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First, the Kingdom (part 2)

Post Title: Clarity Amidst Confusion


I suggest that as we begin a new year, one of the most important things is to get before our mind and our hearts clarity and understanding about the kingdom. What exactly is it, and how does it apply to me?

For the purpose of this teaching, here are some essential truths about the kingdom of God as Jesus proclaimed and demonstrated it.

First, for Jesus, the emphasis upon the kingdom was of its present breaking forth, not its future arrival. The kingdom is a present reality that will come to a glorious future conclusion. When he says the kingdom is at hand (the literal rendering), it is the Hebraic way of saying the kingdom is here.

Second, the terminology "kingdom of God" and "kingdom of heaven" is the same concept, using different phrasing. In Yeshua's day, kingdom of heaven is the Jewish way of speaking about the subject while avoiding saying the personal name of God (Yahweh). Adonai is used in Jewish communities today for this same reason. Heaven is a substitute for God as when we say, "Heaven, help me."


There is no difference between Matthew's kingdom of heaven—a Hebraic figure of speech—and how Mark, Luke, and John use kingdom of God.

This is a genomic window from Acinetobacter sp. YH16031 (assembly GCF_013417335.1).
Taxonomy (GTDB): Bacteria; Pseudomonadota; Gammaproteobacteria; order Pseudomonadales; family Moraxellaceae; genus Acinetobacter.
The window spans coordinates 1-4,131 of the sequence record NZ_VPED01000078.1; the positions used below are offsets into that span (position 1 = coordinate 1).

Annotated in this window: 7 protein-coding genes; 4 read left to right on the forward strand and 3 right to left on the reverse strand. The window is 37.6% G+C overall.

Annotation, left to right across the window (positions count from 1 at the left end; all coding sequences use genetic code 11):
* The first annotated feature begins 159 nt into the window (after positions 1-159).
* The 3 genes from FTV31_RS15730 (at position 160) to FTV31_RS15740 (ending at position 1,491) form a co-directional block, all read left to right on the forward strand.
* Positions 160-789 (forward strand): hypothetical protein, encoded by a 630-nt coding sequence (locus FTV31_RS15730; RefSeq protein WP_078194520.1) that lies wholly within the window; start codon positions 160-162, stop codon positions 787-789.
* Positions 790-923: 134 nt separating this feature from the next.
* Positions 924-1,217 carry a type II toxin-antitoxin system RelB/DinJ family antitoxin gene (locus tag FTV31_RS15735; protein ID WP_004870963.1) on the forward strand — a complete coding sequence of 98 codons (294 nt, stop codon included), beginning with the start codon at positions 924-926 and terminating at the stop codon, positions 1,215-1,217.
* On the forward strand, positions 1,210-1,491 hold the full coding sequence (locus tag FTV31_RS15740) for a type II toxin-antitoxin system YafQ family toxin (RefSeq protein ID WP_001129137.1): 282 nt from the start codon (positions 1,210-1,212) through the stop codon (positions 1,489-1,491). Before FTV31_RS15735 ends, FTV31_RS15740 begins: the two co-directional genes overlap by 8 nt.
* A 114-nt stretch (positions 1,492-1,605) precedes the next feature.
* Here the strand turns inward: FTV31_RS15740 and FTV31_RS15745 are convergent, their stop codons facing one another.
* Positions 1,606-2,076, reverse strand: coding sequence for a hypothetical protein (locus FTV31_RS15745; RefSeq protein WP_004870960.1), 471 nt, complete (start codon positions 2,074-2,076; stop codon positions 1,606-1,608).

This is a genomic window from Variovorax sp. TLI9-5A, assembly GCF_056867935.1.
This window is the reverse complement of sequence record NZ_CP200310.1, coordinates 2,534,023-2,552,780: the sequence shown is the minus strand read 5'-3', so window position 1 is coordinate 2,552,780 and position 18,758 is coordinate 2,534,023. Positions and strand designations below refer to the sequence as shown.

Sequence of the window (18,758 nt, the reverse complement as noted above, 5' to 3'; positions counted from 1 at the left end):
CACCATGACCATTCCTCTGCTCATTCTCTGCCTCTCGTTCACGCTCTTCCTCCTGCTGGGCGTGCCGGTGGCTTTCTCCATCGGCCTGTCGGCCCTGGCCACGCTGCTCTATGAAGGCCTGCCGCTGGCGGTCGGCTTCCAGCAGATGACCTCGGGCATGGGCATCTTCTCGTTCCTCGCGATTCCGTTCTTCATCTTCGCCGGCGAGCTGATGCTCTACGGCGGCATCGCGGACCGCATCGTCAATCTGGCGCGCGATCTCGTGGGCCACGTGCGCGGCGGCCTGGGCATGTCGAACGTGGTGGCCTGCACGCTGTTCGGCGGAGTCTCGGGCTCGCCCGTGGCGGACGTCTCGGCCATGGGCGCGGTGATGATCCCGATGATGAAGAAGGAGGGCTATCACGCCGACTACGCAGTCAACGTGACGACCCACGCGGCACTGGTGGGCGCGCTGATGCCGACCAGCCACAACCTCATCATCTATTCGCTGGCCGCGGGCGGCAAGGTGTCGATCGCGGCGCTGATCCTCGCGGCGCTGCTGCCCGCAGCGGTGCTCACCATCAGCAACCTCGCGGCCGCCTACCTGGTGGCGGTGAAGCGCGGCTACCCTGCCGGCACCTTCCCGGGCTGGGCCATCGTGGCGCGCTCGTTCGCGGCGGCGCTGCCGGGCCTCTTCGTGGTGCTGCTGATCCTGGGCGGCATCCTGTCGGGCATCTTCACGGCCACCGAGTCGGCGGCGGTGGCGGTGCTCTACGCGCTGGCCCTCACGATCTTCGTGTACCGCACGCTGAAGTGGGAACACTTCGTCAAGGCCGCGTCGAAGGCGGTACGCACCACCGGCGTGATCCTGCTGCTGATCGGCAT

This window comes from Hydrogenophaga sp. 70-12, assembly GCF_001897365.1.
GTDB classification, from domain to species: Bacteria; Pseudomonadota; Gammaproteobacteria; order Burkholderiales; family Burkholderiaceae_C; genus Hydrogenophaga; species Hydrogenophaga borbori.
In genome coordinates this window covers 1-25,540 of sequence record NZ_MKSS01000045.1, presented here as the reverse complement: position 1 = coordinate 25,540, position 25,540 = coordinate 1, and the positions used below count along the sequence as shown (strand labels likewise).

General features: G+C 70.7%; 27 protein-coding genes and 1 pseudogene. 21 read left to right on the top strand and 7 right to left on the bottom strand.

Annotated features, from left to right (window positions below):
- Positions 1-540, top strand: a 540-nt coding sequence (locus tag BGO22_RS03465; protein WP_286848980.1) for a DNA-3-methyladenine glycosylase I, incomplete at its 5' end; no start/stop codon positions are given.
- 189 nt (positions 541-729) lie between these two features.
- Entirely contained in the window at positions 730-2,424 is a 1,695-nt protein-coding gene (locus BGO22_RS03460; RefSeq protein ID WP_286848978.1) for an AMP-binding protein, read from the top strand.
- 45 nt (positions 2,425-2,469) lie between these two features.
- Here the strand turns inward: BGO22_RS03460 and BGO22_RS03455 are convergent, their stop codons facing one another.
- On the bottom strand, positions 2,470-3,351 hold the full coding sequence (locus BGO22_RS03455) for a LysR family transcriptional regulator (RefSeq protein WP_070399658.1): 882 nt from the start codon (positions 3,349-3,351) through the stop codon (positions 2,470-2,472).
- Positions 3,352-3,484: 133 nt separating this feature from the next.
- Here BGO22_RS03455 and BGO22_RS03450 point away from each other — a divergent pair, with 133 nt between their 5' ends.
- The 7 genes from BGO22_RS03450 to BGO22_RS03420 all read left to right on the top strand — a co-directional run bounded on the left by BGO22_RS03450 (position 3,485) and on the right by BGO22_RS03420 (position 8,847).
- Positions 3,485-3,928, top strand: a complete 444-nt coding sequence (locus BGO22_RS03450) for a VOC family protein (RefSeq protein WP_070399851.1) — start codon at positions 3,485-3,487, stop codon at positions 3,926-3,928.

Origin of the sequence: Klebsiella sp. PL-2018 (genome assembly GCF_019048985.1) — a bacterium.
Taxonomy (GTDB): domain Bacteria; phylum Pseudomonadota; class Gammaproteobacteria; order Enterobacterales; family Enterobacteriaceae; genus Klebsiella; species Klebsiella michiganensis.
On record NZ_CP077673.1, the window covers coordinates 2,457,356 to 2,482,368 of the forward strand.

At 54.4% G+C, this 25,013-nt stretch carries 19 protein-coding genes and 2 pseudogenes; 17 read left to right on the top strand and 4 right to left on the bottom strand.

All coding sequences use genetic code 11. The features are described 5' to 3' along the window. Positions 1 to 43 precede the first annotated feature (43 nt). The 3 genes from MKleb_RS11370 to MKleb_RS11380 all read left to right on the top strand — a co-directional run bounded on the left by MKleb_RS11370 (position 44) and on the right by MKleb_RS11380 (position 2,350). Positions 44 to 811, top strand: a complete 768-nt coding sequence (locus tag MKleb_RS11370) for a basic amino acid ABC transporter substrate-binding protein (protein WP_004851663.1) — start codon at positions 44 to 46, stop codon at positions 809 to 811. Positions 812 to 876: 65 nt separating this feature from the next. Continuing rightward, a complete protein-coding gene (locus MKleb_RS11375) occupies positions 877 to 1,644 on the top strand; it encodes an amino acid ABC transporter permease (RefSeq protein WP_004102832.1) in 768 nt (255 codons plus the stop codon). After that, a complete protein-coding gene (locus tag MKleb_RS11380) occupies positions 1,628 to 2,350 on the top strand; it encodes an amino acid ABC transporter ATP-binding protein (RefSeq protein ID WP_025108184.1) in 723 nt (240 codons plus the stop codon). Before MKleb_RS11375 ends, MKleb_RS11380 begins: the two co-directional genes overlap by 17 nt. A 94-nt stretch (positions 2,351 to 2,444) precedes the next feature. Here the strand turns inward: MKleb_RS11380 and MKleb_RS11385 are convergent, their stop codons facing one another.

But what is the kingdom? That critical question leads to my third observation. Nowhere in the Old Testament, the Hebrew scriptures (Tanakh), do you find the terminology kingdom of God or kingdom of heaven. Outside of the New Testament, do you know the only other place in all of the ancient literature where you find these important phrases? In the rabbinic writings, the written traditions of the Jewish sages.


It was a concept at the very heart and focus of their teachings. Indeed the language itself, the kingdom of heaven (malkut shamayim), was a favorite phrase of the Pharisees. Jesus, drawing upon their insights, takes this terminology and fills it full with both his meaning and his person.


What Jesus meant by the kingdom is a biblical truth with many facets that I am summarizing in four words, each beginning with the letter P to aid your memory.


1. When Jesus speaks of the kingdom, he is speaking of a PERSON.

He is drawing attention to the fact that he is the king. Yeshua Melech, Jesus is king. "My kingdom is not of this world" (John 18:36).

2. When Jesus speaks of the kingdom, he is speaking of a POWER.

A power with which he is presently ruling and reigning in the lives of his followers. That power is none other than God's Holy Spirit. If it is by the finger of God that I cast out demons, then the kingdom of God has come upon you. (Luke 11:20)


Matthew helps us understand the Jewish idiom finger of God here, if it is by the Spirit of God that I cast out demons, then the kingdom of God has come upon you. (Matt 12:28) When Jesus speaks of the kingdom, the emphasis is not on a geographical or static realm. It is not even just about himself though he is the anointed king. He wants us to grasp the powerful way in which God is ruling and reigning through Him!

God's kingdom breaks into human affairs with a redemptive agenda and supernatural rescuing power.


God reveals his will by showing up in Jesus with the power to set captives free, open blinded eyes, unstop deaf ears, straighten crooked limbs, and raise the dead. The power of his presence in Jesus comforts those who mourn and encourages those who are contrite and humble. The kingdom is the power of God redemptively intervening, ruling, and reigning in our lives. The kingdom is a person and a power. Hallelujah!